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What is the Mod Subculture?

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  • 0:03 The Subculture of Modernism
  • 1:06 History of the Mod Subculture
  • 2:45 Mod Party Scene & Music
  • 4:03 Modern & Sophisticated Fashon
  • 5:20 Mods vs Rockers
  • 5:50 Lesson Summary
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Lesson Transcript
Instructor: Karin Gonzalez

Karin has taught middle and high school Health and has a master's degree in social work.

In this lesson you'll learn the definition, history, activities, music preference, and style of dress of the mod subculture. You will also learn about the clash of mod and rocker subcultures.

The Subculture of Modernism

Modern. Cosmopolitan. Cool. Popular. These are some words that characterize the mod subculture, which was a youth subculture established post World War II in London, England. It was comprised of teens from working-class families who were trying to transcend the mundane, traditional, old-fashioned customs of the 1950s and adopt a more exciting, expensive, fashionable, and social lifestyle.

These nonconformist youth were jaded about strict moral, gender and behavioral norms and rules. The mod scene was a way for them to escape, rebel, and exert their independence from older generations and family obligations.

Because of the economic prosperity of England after the war, many youth of working-class families no longer needed to contribute their earnings to the household income. Mods used this disposable income to buy some of the iconic components of the subculture: fashionable, tailor-made suits, amphetamines (or speed), and Italian scooters.

History of the Mod Subculture

As the first industrialized nation of the world, it is fitting that Britain was the birthplace of this modern subculture. It emerged in the late 1950s, but peaked in the 1960s with youth of working-class families tired of the discriminatory class system in Britain and trying to escape factory life.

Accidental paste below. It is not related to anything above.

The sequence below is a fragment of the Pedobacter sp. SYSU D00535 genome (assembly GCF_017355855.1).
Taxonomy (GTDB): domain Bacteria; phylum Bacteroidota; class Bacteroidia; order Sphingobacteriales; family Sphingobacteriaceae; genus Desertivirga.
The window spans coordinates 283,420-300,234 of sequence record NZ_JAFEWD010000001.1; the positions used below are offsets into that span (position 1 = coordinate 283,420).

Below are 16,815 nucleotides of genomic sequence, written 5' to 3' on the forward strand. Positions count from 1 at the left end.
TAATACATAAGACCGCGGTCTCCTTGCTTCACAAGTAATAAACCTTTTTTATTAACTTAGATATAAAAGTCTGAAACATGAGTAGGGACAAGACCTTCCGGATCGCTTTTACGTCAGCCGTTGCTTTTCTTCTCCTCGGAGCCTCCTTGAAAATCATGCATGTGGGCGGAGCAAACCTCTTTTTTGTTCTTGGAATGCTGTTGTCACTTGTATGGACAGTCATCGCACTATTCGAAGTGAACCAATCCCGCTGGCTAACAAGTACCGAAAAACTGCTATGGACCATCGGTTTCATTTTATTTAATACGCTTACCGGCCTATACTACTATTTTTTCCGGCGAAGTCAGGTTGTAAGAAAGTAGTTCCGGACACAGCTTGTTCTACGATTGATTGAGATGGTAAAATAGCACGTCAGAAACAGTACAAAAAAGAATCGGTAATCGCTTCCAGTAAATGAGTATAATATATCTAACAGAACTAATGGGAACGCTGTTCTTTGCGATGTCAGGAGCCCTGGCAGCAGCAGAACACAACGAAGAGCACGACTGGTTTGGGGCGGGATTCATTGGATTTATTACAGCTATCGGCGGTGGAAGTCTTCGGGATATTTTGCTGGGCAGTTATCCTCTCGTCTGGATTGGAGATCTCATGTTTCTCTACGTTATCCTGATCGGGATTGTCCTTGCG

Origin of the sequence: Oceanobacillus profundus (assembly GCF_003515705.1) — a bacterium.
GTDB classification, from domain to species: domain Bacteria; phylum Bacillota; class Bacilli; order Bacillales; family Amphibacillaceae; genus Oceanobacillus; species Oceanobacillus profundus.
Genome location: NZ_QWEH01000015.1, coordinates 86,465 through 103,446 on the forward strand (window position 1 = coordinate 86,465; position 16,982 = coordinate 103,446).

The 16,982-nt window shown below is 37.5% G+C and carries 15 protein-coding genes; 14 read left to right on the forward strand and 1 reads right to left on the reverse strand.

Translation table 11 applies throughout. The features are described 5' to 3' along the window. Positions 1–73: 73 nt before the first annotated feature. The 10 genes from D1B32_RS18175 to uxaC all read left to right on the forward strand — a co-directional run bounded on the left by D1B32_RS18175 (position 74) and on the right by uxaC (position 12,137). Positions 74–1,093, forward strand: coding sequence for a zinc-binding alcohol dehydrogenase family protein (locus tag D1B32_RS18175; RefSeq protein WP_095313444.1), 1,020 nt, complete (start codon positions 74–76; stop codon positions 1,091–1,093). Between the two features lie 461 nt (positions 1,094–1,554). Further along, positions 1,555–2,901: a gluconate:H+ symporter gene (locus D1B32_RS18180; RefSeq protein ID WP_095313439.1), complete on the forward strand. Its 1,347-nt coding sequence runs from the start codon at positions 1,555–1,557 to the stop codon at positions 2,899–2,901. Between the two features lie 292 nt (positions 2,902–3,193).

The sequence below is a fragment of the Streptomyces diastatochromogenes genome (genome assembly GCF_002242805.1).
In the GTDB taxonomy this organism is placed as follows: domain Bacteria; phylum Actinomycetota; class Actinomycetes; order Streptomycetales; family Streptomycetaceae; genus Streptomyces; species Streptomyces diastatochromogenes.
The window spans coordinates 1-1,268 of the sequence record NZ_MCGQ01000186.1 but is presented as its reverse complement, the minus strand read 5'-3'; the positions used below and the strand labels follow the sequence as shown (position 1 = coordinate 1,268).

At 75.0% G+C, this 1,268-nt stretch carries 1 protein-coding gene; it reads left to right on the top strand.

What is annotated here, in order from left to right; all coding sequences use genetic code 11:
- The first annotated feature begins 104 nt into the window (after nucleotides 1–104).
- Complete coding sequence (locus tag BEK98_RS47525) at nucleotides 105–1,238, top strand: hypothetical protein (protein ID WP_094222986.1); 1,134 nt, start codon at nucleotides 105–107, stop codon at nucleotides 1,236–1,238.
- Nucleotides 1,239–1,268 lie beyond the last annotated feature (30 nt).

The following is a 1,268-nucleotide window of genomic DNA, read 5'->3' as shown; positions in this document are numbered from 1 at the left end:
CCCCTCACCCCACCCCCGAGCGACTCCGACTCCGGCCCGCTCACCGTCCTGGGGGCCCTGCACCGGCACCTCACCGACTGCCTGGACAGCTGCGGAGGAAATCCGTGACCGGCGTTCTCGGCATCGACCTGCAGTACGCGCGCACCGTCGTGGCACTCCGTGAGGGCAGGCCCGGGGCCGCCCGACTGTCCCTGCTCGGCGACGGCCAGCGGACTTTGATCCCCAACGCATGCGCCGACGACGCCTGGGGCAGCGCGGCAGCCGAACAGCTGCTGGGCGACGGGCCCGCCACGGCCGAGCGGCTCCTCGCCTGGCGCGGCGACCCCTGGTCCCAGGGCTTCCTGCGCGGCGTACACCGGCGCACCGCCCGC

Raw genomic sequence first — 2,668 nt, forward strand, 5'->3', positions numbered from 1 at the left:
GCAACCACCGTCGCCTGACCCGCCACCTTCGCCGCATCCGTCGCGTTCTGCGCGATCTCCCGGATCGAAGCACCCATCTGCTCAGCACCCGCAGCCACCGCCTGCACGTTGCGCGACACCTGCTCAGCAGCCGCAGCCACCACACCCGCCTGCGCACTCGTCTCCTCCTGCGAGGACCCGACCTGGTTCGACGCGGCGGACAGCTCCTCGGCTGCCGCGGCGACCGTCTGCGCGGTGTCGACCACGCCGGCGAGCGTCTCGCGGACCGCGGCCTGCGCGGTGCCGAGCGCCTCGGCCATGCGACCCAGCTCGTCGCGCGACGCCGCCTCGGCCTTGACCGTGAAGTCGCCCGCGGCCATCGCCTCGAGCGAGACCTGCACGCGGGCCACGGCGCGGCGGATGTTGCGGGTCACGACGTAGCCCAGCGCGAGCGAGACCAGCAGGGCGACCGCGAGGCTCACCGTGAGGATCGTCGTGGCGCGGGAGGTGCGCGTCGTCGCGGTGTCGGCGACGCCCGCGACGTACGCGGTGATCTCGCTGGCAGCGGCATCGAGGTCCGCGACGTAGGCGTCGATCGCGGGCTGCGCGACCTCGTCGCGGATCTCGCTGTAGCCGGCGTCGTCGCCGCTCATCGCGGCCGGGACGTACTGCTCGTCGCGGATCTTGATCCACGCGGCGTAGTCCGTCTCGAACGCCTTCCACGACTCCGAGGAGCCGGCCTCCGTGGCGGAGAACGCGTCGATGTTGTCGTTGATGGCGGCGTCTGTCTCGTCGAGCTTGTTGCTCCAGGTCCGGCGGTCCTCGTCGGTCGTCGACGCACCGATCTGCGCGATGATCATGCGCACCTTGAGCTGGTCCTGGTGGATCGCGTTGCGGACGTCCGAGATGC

The youth wanted to give off the impression of sophistication by wearing expensive clothing. They valued leisure over work and enjoyed clubbing and doing drugs. In 1963, the hit British show Ready Steady Go! was popular amongst mods, as it featured popular musicians. In 1966, a club called 'Tiles' became known as the official mod club.

There was a distinct decline of the mod scene in 1966 due to commercialization. Mods valued uniqueness and individuality, and the growing popularity made it more mainstream and less cool. In addition, many former mods joined the rock and hippie scenes in the 70s. The Who, a band that started off as mod, changed their musical approach more towards rock. The original generation of mods were getting married and having babies and did not have the time or money for the lifestyle they once enjoyed.

There were several mod revivals in the past few decades. One was in 1979 with the film Quadrophenia (inspired by The Who's 6th studio album), and by mod bands like Secret Affair, Purple Hearts, and The Chords. In the early 1980s, there was a mod revival in the United States influenced by bands such as The Untouchables. There was notable mod influence on bands such as The Verve and Oasis in the British pop scene in the 1990s.

Mod Party Scene & Music

Mods enjoyed a heavy social and party life. They congregated in coffee shops that were open all night long. These coffee shops had jukeboxes for dancing to jazz, blues, and R&B music. Amphetamines were the drug of choice.

Cars were expensive for these working-class youth, so mods rode sophisticated, Italian-made scooters, such as Vespas or Lambrettas. These scooters also gave mods independence from their parents. When England passed a law mandating that scooters have at least one mirror so that the driver could see behind them, mods added multiple mirrors and lights to their scooters to embellish and accessorize.

Mods enjoyed popular music. They gravitated away from 1950s music of artists such as Frank Sinatra and Elvis Presley. They were attracted to modern jazz. Key mod musicians were David Bowie, Miles Davis, and John Coltrane. The Who was one of the most famous mod bands. Small Faces was a mod band established in 1965. They were heavily influenced by American R & B.

Hard mods, or skinheads, were mods with shaved heads that grew up in poor neighborhoods among black youth in South London. They enjoyed emulating the African-American culture and listening to early reggae, Jamaican ska, and soul music.

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